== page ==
In some embodiments, R in Formula I is a reactive reporter group. Specifically, R reacts with a reactive group of a labeling tag for “clickable” conjugation of the tag, and participates in the nucleophilic displacement reaction (FIG. 3) resulting in a 1,2,3-triazole reporter ion that allows for facile screening of cross-linked products. In some embodiments, for example, R is selected from hexynyl groups, pentynyl groups, heptynyl groups, azido-propyl groups, azido-butyl groups, or azido-pentyl groups. In some embodiments, for conjugation to an affinity or labeling tag, when R is an alkynl group (e.g., hexynyl, pentynyl or heptynyl), the reactive group of the tag has the corresponding clickable azido group. In other embodiments, when R is an azide group (e.g., azido-propyl, azido-butyl, or azido-pentyl), the reactive group of the affinity or labeling tag has the corresponding clickable alkynyl group. In some embodiments, the clickable reaction for conjugation of the R group with a labeling tag includes copper-catalyzed azide-alkyne cycloaddition, as described in Rostovtsev et al., Angew. Chem.-Int. Edit. 2002, 41, 2596; Tornoe et al., J. Org. Chem. 2002, 67, 3057; and Baskin et al., Proc. Natl. Acad. Sci. U.S.A. 2007, 104, 16793, the entire contents of all of which are incorporated herein by reference. In other embodiments, the clickable reaction is copper (Cu)-free, as described in Jewett and Bertozzi, Chem. Soc. Rev., 2010, 39, 1272, the entire content of which is incorporated herein by reference. Cu-free clickable chemistry catalyzes cyclooctynyl groups to corresponding azido groups.

Non-limiting examples of the alkynyl and azido reactive reporter (R) group are represented by the below formulae. The reference numbers shown with the R in the below formulae correspond to the resulting reporter ion as discussed herein.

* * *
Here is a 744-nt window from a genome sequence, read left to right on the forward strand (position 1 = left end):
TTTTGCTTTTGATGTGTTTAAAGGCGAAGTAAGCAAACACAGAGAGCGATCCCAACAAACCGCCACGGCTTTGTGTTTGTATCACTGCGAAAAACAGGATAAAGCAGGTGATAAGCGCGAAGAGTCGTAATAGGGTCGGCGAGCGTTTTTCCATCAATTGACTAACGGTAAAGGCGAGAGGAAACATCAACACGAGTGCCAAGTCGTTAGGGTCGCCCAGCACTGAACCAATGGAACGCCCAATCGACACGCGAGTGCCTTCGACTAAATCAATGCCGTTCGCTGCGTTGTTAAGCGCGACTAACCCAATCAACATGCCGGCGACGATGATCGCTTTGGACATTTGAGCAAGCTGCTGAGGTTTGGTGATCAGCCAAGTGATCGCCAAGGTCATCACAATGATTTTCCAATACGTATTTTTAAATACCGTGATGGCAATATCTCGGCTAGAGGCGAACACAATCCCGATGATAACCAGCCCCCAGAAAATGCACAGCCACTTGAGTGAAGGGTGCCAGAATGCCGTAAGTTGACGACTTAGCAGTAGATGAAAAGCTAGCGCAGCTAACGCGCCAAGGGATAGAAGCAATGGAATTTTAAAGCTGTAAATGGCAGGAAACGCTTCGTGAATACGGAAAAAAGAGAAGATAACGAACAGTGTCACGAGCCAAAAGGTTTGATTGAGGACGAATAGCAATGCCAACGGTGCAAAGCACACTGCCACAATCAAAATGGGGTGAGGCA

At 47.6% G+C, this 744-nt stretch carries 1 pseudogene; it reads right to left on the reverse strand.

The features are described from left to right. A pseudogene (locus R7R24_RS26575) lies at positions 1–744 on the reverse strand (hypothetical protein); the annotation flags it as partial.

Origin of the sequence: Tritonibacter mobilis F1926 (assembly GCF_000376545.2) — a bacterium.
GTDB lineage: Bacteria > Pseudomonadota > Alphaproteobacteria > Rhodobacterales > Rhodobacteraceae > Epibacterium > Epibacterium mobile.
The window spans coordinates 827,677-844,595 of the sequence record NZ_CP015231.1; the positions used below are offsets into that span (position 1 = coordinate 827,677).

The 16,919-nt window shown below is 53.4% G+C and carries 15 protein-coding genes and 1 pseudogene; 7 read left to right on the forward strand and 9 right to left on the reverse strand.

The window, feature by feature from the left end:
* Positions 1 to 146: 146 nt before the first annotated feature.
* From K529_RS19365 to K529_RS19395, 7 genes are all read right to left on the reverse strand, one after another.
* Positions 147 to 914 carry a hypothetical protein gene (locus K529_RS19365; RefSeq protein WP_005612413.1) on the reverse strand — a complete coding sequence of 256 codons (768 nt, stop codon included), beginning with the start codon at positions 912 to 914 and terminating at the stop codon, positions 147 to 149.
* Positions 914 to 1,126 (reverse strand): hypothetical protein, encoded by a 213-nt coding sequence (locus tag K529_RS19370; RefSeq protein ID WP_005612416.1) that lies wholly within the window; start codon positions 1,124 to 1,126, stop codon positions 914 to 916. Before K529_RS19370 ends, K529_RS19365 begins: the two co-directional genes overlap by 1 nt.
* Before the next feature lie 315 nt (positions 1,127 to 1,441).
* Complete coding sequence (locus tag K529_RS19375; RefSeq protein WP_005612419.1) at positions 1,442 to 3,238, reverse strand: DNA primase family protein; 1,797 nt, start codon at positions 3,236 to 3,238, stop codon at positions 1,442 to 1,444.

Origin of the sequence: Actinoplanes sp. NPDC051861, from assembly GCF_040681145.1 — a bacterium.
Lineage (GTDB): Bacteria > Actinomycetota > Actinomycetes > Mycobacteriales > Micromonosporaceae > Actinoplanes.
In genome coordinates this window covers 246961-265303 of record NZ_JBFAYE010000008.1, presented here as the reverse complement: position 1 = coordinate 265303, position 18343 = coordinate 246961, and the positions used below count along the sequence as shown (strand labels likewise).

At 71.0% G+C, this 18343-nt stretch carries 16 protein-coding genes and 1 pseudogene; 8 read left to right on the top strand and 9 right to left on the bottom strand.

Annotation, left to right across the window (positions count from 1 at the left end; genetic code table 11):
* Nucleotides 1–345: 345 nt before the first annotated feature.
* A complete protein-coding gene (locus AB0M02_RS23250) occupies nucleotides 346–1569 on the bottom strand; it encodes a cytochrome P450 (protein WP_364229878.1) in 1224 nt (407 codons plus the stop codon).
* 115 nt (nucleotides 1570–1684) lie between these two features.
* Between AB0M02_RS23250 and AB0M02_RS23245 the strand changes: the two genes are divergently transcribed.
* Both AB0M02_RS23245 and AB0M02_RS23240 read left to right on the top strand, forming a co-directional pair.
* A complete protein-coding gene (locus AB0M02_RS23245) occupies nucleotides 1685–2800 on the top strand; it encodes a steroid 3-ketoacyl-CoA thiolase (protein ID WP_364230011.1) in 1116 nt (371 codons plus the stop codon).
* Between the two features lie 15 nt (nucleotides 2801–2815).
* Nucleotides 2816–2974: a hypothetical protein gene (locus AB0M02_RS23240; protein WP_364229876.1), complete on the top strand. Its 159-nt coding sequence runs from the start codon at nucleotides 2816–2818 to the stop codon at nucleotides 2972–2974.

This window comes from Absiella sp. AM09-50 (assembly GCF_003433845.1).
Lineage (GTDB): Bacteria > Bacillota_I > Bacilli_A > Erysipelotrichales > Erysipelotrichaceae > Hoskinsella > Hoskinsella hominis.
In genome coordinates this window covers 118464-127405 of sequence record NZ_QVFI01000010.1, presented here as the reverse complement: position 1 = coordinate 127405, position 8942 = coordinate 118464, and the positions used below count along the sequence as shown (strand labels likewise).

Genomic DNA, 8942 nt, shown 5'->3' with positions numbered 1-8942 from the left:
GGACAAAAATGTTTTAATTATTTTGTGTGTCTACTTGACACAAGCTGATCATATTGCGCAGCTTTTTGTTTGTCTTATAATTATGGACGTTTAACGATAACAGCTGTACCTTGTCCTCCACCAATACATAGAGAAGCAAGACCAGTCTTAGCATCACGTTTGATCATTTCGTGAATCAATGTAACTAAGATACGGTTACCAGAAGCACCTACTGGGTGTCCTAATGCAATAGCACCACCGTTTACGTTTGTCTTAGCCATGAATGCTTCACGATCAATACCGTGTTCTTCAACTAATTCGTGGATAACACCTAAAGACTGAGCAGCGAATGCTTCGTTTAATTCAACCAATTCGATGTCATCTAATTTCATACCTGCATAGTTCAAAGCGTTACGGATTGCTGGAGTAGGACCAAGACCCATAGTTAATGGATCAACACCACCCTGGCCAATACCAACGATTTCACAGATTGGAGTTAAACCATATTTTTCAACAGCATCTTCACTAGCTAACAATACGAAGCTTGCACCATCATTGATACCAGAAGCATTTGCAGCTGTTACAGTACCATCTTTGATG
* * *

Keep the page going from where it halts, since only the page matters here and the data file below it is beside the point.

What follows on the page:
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Affinity or Labeling Tags of the CXLs

As discussed briefly above, the CXLs according to embodiments of the present invention can be used in conjunction with an affinity or labeling tag to aid in the identification and analysis of the cross-linked protein, peptide or nucleic acid molecules. As used herein, the terms “labeling tag,” and “affinity tag” refer to chemical moieties that are conjugated to the cross-linker compound after the cross-linking reaction. These “tags” enrich the cross-linked sample by precipitation or separation of the tag species. As used throughout this disclosure and claims, the terms “labeling tag” and “tag” are used interchangeably and include non-affinity tags and affinity tags. It is known to those of ordinary skill in the art that an affinity tag is a means of labeling, and that labeling may also include non-affinity tags, for example isotope-coded tags, etc. An affinity tag is precipitated by its corresponding binding moiety. For example, biotin is precipitated by avidin; histidine is precipitated by nickel, and an antibody is precipitated by its antigen. Non-affinity labeling tags (such as, e.g., isotope-coded tags) may be selected using known methods of mass spectrometry.

By conjugating the labeling tag after the cross-linking reaction, the tag does not affect the size of the cross-linker compound and does not affect the cell permeability of the cross-linker compound. Suitable labeling and affinity tags are well known in the art. Some non-limiting examples of suitable tags include biotin (Trester-Zedlitz et al.; Tang et al.; Kang et al.) tags, isotope-coded (Chu et al.; Muller et al.; Collins et al.; Petrotchenko) tags, fluorophore labeled (Wine et al.; Sinz et al., 2001; Sinz et al., 2004) tags, mass-tag labeled (Back et al.) tags, amidinating (Lauber et al.) tags, chromophore labeled tags (Gardner et al.), and isotope-coded cleavable affinity tags (Szychowski et al.). In some embodiments, the labeling tag is selected from biotin, pegylated biotin (i.e. biotin having one or more polyethylene glycol (PEG) groups), perfluoro alkyl groups, poly-histidine, antibodies, antigens, benzophenone, sulfhydryl groups, substituted aryl azides, and unsubstituted aryl azides. In some embodiments, the labeling tag is biotin, pegylated biotin, or a perfluoroalkyl group, as described in Szychowski et al., J. Am. Chem. Soc. 2010, 132, 18351 and Brittain et al., Nat. Biotechnol. 2005, 23, 463, respectively, the entire contents of both of which references are herein incorporated by reference.